The Musical Intentions of Vatican II

One of the most striking external differences between the older and new forms of the Roman Rite concerns the music. Any Catholic who had been asleep from, say, 1960 to 1980 would have woken up to a completely different world, one that seemed to welcome pop styles at Mass and banish Gregorian chant. It is even more shocking to consider that Vatican II contained the most explicit and canonically binding recognition in the history of Christianity that Gregorian chant is the music of the Roman Rite.
In trying to come to terms with what happened, there are three general theories about the true musical intentions of the Second Vatican Council, one of which gains new credibility in a new book by Anthony Ruff, Sacred Music and Liturgical Reform: Treasures and Transformations (Chicago: Liturgy Training Publications, 2007).
The first position we can describe as the progressive position, namely that the Constitution on the Sacred Liturgy intended to unleash a furious reform of the Roman Rite in which the vernacular took over, chant was banished because it is boring and in Latin, and the people took power back from the clerical class. In this view, it’s true that this was not in the letter of the law but it was part of the “spirit” of the reform. The 1970 Missal, too, was part of the spirit but not its completion. What we needed, in this view, were creative liturgists to take ever more liberties to make the Mass community-minded and accessible, in touch with the modern world. Hence the guitars, dancers, puppet shows, and textual improvisations.
On the other side of the debate are those who we might call the traditionalists, who oddly suspect that the progressives are largely correct. The Constitution contained ticking time bombs which people at the Council put into the friendly to tradition is really only tactical. What was secretly intended was the furious reform that actually took place.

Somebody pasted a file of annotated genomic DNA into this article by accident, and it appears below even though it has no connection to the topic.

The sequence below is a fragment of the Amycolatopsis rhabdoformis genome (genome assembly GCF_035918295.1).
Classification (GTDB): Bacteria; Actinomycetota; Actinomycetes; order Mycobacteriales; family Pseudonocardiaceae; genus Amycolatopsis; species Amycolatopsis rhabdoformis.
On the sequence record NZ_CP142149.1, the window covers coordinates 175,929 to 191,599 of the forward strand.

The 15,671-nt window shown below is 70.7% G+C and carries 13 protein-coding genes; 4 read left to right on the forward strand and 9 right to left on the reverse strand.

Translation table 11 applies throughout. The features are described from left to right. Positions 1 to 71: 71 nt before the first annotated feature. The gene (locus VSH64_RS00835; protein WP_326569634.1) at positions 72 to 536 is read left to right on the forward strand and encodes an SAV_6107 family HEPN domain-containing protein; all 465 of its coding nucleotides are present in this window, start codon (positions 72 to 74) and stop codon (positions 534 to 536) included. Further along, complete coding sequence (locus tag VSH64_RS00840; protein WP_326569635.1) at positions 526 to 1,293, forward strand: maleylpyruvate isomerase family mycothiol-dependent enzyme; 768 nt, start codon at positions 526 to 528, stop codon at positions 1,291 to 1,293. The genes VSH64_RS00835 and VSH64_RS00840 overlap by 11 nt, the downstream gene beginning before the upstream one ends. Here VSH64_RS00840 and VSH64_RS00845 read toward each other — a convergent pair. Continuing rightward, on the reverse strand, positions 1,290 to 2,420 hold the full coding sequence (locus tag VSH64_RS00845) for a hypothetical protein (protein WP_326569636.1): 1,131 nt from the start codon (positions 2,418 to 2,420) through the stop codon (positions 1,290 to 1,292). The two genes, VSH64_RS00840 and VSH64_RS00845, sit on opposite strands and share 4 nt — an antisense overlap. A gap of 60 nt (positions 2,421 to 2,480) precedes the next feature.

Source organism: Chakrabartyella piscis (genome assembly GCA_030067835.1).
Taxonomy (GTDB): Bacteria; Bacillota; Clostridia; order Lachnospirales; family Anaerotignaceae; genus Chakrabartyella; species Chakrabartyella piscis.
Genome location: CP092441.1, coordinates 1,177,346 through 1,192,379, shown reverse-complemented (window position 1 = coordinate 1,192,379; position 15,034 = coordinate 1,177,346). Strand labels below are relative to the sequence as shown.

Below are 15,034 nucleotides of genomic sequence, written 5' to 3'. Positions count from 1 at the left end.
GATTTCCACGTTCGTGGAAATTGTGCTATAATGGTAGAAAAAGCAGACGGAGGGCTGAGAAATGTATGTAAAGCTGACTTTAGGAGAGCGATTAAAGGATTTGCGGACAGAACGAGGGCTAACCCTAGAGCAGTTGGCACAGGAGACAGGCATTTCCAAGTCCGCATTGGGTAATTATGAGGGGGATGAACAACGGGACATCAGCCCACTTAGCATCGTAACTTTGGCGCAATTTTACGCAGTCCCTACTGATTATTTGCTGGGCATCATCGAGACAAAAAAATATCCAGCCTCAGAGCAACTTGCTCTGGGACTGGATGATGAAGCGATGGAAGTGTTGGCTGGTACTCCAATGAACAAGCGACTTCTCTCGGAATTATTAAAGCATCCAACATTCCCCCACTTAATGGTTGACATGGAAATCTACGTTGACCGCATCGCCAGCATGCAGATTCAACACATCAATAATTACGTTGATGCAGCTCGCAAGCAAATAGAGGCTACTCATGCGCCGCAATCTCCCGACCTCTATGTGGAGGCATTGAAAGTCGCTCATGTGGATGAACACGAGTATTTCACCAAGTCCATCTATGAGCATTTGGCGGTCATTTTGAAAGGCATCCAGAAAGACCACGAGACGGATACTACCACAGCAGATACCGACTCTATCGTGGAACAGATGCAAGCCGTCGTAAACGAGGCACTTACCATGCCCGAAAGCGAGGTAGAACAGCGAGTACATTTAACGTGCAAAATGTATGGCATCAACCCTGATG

Where these two positions agree is that the manner in which the liturgy is celebrated in the ordinary form represents, in some way, a fulfillment of the Council’s intentions. Where these positions disagree is whether this is a good thing or not. The progressives love it while the traditionalists say that it is a disgrace and the only solution is full restoration of the 1962 Missal, the last Missal to appear before the 1963 Constitution unleashed this “spirit of Vatican II” that ended up unraveling the Roman Rite as it has always been known.
A third position has occupied a tiny minority of opinion over the years, and yet it is gaining prominence today in light of the call for greater continuity between old and new. For convenience we can call it the conservative view. (Please don’t get stuck on the terms here; they are only placeholders for general tendencies of thought.)
This is the position that when the Constitution spoke with praise for Gregorian chant and polyphony, it was speaking truthfully and clearly with the intention of giving them an increased presence in the liturgy. Further, though the 1970 Missal has its problems and issues, if it is said according to the liturgical books, and the dictates of Vatican II are followed, what you end up with is something that is much more organic to tradition. You have Latin chant for the ordinary and the propers. You have the Mass said with the solemnity of old, whether in Latin or in English. This was the true intention of the Council, according to this view.

(Jeffrey A. Tucker, Sing like a Catholic, pp. 16-17)